While many skeletons are often too difficult to kick out of the closet, Open Mic Night, hosted by Western Michigan University students Winston Ssessanga and DeUnique Dorris, helped to bring some out.
The event was held despite recent COVID-19 related cancellations. The March 13 Open Mic Night drew a higher number than the previous one held on February 28.
Every person on stage had a story, and each one was told differently. There were stories of broken hearts, broken bodies but never broken spirits.
WMU junior Tyrek Robinson, who performed at the last Open Mic, presented three poems.
"It relaxes me," Robinson said. "I find complete joy from events like this and venues like this. You always meet creative people with good energy and it’s always just a great place and good people to be around."
Ssessanga explained how they wish to develop a community through the Open Mic nights. Presenters can perform poetry, spoken word, hip hop, acoustic guitar and more. The Open Mic also hosts a small art gallery featuring art from WMU students and local artists.
“We’re developing the art gallery to be bigger and better than what it is,” Ssessanga said. “I want to cultivate a space on campus for artists to grow their talent, and to just, you know, form a community of artists.”
The space is growing; over 50 people attended the Open Mic. The pieces performed ranged from poems to raps to Spanish love songs. Topics covered included parental abuse, French lovers, depression, and nosey women who are unliked.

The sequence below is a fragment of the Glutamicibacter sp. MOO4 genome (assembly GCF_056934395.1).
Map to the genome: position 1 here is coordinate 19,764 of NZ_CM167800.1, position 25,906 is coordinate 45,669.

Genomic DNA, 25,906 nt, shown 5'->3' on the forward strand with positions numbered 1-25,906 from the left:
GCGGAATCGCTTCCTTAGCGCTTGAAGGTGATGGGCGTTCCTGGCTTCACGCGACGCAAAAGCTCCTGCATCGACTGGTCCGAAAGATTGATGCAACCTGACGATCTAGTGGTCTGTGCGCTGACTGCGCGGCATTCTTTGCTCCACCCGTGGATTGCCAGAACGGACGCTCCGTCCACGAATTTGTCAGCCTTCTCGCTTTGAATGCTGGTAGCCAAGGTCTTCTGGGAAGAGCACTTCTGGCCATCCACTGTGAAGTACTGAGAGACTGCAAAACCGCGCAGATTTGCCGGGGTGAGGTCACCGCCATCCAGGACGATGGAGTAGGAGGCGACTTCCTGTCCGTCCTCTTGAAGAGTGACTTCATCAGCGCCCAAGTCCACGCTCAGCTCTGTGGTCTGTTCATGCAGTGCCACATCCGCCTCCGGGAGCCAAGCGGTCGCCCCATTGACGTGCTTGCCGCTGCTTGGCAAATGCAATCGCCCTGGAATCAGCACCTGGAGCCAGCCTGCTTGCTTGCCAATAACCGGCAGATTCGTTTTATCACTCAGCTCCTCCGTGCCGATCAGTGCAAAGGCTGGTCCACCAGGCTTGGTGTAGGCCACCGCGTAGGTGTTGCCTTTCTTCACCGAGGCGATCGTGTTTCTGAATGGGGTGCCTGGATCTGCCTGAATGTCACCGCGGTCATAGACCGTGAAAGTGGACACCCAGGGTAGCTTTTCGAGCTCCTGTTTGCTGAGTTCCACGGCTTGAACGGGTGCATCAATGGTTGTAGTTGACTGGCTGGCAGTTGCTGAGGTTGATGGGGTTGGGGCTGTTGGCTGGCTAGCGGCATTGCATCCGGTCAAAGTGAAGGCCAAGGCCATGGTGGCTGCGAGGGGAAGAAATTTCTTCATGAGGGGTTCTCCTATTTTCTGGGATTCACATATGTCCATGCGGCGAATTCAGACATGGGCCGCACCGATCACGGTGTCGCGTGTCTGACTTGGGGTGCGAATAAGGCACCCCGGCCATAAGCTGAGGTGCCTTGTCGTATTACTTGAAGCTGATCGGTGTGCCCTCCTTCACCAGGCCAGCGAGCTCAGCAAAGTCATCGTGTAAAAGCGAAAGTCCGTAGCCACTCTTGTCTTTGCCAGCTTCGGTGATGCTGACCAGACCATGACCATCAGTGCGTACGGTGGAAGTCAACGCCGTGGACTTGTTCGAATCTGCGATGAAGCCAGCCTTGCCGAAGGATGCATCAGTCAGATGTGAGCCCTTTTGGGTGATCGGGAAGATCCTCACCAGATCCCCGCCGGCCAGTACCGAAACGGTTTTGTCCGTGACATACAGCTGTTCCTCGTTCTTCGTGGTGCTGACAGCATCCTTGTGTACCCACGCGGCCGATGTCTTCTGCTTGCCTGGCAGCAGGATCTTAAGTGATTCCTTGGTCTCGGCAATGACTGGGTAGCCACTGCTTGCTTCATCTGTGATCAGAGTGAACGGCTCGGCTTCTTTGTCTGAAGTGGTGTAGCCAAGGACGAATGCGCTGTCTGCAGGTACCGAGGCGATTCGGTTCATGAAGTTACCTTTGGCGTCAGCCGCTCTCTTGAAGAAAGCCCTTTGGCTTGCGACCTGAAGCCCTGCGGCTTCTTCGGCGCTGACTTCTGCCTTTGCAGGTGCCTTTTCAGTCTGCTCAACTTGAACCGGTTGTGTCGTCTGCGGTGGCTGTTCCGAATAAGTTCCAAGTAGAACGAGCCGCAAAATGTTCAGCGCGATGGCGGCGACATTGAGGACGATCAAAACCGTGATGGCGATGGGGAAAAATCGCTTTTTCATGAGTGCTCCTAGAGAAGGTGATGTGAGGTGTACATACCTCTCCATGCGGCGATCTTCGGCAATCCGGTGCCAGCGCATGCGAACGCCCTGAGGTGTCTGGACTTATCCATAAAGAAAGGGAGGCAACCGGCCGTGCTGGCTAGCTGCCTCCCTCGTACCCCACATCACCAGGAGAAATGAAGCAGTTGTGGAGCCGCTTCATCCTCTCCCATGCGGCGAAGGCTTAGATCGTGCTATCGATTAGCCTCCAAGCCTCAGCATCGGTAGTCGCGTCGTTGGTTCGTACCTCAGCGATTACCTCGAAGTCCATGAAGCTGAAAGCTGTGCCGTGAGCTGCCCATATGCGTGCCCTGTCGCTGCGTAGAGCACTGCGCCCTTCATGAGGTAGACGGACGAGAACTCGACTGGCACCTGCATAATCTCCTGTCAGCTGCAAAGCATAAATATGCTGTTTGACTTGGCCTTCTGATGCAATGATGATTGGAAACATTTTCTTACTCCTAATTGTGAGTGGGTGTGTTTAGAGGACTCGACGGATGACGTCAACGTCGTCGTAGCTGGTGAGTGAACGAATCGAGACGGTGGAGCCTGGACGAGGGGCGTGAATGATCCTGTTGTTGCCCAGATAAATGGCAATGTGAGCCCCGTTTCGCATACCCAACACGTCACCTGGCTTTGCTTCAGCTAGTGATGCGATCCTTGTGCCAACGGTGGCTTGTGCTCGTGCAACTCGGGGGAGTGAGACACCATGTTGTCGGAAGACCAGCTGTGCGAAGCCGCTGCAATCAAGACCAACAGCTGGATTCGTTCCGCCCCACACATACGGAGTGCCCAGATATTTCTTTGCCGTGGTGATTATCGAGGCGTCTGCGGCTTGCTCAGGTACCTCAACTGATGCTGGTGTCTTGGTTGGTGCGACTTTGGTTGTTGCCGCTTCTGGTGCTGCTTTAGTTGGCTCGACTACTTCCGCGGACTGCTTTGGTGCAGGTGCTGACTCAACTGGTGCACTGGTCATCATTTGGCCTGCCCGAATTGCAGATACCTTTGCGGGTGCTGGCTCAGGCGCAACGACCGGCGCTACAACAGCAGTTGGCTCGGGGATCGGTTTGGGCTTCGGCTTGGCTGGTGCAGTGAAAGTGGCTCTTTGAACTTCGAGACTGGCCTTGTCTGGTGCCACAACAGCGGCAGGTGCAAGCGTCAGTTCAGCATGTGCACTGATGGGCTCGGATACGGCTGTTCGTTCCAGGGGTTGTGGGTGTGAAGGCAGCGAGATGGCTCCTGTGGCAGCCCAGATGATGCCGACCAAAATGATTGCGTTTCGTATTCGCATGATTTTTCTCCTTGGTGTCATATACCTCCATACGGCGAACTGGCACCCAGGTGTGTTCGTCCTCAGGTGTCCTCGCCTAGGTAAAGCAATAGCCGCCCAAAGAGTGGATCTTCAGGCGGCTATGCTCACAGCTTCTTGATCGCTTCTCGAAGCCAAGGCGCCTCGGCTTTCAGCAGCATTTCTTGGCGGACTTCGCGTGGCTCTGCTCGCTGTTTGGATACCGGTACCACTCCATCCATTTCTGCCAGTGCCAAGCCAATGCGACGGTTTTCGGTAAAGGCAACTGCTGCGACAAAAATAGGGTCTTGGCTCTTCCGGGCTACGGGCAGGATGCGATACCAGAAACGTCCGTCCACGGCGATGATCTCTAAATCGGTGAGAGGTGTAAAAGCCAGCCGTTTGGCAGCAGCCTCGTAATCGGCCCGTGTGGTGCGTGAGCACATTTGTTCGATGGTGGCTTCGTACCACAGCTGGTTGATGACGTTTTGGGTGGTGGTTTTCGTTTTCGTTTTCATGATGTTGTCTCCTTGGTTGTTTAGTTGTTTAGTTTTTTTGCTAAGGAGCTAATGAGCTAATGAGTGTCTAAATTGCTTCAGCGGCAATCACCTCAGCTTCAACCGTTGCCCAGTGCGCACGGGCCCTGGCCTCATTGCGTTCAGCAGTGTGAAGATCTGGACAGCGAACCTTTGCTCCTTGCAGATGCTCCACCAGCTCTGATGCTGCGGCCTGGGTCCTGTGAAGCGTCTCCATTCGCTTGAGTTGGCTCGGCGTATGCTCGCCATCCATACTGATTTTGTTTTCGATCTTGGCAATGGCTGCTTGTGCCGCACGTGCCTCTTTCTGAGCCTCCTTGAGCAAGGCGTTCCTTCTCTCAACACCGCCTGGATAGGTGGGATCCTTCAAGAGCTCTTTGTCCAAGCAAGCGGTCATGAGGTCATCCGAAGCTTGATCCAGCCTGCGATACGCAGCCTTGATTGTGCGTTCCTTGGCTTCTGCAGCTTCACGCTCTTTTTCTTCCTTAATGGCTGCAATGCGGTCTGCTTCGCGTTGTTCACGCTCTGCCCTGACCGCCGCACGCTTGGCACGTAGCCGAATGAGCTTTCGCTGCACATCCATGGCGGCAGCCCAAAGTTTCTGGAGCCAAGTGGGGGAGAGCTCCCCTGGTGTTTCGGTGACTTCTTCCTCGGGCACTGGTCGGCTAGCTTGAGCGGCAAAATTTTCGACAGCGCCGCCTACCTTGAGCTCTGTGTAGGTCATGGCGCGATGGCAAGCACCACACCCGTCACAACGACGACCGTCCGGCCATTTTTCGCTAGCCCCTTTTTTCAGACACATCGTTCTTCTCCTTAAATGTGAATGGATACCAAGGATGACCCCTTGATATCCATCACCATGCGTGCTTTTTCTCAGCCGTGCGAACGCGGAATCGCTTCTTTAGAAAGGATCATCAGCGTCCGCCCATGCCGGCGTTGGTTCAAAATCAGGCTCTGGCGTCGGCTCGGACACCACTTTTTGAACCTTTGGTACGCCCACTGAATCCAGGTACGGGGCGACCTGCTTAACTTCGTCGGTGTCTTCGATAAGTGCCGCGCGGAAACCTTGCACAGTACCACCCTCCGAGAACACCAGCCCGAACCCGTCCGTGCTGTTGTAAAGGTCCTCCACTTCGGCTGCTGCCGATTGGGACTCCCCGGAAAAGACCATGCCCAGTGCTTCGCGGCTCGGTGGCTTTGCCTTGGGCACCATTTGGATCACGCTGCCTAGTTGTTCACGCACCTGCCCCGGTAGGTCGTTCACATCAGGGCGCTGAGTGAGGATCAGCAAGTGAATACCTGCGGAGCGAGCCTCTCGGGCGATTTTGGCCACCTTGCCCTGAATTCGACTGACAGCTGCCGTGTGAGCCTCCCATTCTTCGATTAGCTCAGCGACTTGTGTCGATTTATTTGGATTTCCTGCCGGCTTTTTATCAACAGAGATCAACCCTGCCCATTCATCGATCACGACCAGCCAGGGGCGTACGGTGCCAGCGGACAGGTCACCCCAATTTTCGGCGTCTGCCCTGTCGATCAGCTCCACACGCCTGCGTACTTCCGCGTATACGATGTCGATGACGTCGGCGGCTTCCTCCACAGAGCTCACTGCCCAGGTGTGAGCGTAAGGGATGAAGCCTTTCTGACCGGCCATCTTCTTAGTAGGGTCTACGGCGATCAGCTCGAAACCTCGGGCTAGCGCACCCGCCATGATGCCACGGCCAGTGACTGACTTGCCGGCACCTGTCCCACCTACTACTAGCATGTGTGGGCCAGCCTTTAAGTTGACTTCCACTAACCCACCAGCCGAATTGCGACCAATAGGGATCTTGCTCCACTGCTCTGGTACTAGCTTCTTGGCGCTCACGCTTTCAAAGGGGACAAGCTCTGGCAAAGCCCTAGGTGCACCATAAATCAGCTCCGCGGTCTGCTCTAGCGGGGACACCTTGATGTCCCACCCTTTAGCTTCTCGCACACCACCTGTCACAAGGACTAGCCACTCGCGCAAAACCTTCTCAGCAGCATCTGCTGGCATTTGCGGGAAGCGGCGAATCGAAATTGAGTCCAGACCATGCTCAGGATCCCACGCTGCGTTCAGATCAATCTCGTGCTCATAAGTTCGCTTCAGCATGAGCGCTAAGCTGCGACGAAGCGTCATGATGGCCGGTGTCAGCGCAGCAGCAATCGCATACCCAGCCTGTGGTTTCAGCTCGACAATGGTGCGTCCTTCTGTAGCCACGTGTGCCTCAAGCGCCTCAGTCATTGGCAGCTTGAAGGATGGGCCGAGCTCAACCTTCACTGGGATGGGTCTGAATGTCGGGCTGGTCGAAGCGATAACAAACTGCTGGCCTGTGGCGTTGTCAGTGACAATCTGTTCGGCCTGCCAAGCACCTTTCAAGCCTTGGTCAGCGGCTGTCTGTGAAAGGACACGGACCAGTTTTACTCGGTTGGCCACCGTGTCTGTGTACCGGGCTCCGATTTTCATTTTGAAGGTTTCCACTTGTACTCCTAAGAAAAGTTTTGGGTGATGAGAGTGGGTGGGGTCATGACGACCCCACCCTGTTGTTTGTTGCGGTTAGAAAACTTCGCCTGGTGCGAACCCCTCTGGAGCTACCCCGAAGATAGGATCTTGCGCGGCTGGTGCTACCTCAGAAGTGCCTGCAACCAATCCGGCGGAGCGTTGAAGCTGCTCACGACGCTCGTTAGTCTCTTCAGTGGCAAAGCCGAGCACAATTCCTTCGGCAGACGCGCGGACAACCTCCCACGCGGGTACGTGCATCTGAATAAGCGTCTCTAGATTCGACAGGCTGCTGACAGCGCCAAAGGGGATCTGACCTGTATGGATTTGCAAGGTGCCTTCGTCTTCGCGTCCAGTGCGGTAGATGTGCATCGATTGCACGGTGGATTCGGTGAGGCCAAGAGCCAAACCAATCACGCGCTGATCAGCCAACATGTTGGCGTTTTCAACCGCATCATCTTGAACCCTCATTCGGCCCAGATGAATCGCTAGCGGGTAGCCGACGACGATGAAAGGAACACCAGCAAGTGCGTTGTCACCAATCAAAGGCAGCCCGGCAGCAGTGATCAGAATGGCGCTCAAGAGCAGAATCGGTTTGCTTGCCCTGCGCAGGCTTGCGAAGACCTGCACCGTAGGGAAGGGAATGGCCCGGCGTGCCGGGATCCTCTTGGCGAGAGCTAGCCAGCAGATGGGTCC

The purpose, Dorris says, is to help people express themselves.
“This is a place where people can express themselves in a judgment-free zone, which is very important,” Dorris said. “It makes them feel comfortable to share their artwork and be themselves.”
Despite the varying degrees of emotion shared by the artists on stage, there was always the same reception by the audience: respect and applause. It’s a space where any and all are free to express themselves.
WMU student Leslie Barajas performed three poems at the Open Mic. Each one was about personal life experiences that could be released in a safe space.
“I feel like I finally let out everything I need to let out and it escapes from the realm it needs to escape from,” Barajas said.
The atmosphere makes her feel comfortable enough to share these personal thoughts to a small crowd that appreciates everyone.
“This is your stage, this is your mic,” she said. “We’re gonna listen and if you don’t agree with it we stay quiet because we know this is your space.”
The open mic continues to draw students and locals who are looking to express themselves without judgment. Through this, some students are able to become more comfortable with themselves.
"I feel as if it helps me fall into the role of who I am and who I identify as," Robison explained. "This has been a transition for me to not wear so many masks. This has helped me transition to wearing one mask all the time and that one mask is Tyrek or Taj the poet."
Along with the performers, audience members also appreciated the positive energy present in the room.
“It gives people the opportunity to share something they’ve been working on or share a part of their life in a more creative way that they might not get to do on a regular basis,” WMU freshman Anna Hagood said.
Ssessanga and Dorris plan on continuing the Open Mics biweekly until summer. They will be held in the Global Lounge in the basement of the Bernhard Center.